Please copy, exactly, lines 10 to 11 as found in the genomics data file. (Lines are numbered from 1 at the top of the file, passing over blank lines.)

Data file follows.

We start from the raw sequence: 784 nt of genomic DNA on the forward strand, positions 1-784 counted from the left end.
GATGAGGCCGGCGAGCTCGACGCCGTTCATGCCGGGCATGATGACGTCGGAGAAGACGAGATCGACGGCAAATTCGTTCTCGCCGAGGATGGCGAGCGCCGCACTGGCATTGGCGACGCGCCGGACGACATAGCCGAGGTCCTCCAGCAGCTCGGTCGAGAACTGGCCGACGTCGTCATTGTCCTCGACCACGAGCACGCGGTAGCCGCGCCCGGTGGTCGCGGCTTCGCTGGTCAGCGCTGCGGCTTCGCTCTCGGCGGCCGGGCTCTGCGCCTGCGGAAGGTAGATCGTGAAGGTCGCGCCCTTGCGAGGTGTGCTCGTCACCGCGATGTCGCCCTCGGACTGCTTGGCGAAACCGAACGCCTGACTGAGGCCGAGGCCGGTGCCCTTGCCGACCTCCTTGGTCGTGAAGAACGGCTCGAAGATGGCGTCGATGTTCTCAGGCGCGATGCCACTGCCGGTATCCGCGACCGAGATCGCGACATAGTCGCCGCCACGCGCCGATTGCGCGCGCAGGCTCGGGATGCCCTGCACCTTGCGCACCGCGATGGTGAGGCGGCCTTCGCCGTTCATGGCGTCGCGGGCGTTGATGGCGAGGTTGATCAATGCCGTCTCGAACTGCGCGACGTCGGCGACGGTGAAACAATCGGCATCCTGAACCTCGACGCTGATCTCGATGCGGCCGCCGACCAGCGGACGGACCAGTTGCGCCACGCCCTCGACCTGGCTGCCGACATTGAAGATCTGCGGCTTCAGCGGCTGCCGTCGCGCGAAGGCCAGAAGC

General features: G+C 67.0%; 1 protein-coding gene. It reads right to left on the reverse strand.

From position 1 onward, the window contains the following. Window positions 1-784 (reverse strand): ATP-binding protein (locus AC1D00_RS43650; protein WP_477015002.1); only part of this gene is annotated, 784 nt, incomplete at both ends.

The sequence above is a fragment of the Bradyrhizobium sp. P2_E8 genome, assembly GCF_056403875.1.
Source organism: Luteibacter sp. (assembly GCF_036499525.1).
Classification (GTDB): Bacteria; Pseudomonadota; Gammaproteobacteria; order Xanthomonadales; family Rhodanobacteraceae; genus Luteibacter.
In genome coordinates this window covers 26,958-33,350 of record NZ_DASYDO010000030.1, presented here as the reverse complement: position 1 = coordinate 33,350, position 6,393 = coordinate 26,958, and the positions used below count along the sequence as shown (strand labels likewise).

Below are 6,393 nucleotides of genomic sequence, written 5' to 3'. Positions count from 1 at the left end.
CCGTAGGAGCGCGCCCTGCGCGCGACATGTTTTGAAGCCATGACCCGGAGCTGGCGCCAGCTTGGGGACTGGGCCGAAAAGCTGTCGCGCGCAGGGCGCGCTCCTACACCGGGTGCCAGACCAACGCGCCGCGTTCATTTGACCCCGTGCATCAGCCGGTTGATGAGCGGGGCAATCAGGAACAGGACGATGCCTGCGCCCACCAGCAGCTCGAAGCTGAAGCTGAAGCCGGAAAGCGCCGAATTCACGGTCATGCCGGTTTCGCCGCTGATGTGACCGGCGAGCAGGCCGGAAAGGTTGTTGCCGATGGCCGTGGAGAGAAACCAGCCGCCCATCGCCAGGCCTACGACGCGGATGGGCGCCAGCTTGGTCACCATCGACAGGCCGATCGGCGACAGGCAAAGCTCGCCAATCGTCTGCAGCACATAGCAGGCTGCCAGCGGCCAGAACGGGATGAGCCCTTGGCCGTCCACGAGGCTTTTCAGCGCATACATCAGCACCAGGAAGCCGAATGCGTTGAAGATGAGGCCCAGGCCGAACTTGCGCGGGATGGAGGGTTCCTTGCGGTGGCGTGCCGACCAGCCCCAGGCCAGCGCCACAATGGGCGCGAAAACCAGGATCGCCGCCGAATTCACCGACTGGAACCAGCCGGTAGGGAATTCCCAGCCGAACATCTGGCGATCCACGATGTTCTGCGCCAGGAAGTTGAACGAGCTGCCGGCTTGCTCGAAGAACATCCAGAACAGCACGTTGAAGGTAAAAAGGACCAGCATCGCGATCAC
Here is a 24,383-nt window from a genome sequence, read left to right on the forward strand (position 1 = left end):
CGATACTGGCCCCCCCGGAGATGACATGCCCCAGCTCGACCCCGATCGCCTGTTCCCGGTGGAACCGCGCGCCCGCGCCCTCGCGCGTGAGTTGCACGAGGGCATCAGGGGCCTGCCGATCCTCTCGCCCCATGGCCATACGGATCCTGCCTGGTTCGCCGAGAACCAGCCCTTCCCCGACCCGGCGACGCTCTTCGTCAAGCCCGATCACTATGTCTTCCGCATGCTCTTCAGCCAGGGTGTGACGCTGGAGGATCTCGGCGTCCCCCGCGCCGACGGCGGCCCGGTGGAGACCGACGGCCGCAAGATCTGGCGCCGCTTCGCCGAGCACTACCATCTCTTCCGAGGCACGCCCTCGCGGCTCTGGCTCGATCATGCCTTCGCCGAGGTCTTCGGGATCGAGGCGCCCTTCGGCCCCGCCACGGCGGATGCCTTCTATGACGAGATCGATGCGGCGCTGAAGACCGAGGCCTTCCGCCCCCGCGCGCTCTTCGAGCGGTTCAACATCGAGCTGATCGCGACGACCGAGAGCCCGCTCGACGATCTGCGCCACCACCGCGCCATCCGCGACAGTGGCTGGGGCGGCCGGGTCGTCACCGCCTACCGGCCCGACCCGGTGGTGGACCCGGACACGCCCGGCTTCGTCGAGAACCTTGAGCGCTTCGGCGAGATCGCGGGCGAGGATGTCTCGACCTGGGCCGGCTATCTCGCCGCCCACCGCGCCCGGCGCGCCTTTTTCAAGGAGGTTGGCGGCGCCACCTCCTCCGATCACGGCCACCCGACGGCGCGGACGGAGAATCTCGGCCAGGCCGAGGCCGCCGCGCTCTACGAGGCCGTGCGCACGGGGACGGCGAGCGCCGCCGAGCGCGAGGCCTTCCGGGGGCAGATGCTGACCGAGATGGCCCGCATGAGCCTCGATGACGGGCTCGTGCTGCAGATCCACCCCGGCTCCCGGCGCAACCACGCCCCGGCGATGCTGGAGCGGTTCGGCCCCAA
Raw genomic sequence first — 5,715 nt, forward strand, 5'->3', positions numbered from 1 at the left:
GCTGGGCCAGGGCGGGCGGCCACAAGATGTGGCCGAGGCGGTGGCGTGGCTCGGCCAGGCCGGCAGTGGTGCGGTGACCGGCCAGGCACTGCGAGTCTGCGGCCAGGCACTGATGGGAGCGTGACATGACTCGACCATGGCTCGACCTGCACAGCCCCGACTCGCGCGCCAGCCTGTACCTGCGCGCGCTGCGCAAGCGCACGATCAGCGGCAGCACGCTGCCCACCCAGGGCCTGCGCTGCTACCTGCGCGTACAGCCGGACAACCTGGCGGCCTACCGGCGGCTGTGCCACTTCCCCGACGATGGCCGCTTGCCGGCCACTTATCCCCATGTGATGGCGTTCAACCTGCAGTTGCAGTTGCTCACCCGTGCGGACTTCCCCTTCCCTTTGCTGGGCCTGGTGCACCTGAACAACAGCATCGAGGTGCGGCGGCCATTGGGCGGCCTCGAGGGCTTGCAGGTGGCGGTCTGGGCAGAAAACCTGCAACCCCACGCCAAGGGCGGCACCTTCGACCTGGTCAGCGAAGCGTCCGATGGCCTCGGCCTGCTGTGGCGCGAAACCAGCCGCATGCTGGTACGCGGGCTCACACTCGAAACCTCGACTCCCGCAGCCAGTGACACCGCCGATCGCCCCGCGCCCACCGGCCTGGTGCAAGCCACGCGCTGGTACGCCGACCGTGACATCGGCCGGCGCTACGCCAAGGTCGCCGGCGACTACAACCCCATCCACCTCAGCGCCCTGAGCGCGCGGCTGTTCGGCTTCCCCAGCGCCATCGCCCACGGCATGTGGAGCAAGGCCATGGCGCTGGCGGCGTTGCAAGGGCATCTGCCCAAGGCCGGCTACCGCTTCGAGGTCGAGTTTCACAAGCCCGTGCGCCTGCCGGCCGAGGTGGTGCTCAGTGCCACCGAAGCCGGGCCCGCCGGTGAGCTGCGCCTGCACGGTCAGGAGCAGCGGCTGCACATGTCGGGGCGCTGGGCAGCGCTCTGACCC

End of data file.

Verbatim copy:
CCGTAGGAGCGCGCCCTGCGCGCGACATGTTTTGAAGCCATGACCCGGAGCTGGCGCCAGCTTGGGGACTGGGCCGAAAAGCTGTCGCGCGCAGGGCGCGCTCCTACACCGGGTGCCAGACCAACGCGCCGCGTTCATTTGACCCCGTGCATCAGCCGGTTGATGAGCGGGGCAATCAGGAACAGGACGATGCCTGCGCCCACCAGCAGCTCGAAGCTGAAGCTGAAGCCGGAAAGCGCCGAATTCACGGTCATGCCGGTTTCGCCGCTGATGTGACCGGCGAGCAGGCCGGAAAGGTTGTTGCCGATGGCCGTGGAGAGAAACCAGCCGCCCATCGCCAGGCCTACGACGCGGATGGGCGCCAGCTTGGTCACCATCGACAGGCCGATCGGCGACAGGCAAAGCTCGCCAATCGTCTGCAGCACATAGCAGGCTGCCAGCGGCCAGAACGGGATGAGCCCTTGGCCGTCCACGAGGCTTTTCAGCGCATACATCAGCACCAGGAAGCCGAATGCGTTGAAGATGAGGCCCAGGCCGAACTTGCGCGGGATGGAGGGTTCCTTGCGGTGGCGTGCCGACCAGCCCCAGGCCAGCGCCACAATGGGCGCGAAAACCAGGATCGCCGCCGAATTCACCGACTGGAACCAGCCGGTAGGGAATTCCCAGCCGAACATCTGGCGATCCACGATGTTCTGCGCCAGGAAGTTGAACGAGCTGCCGGCTTGCTCGAAGAACATCCAGAACAGCACGTTGAAGGTAAAAAGGACCAGCATCGCGATCAC
Here is a 24,383-nt window from a genome sequence, read left to right on the forward strand (position 1 = left end):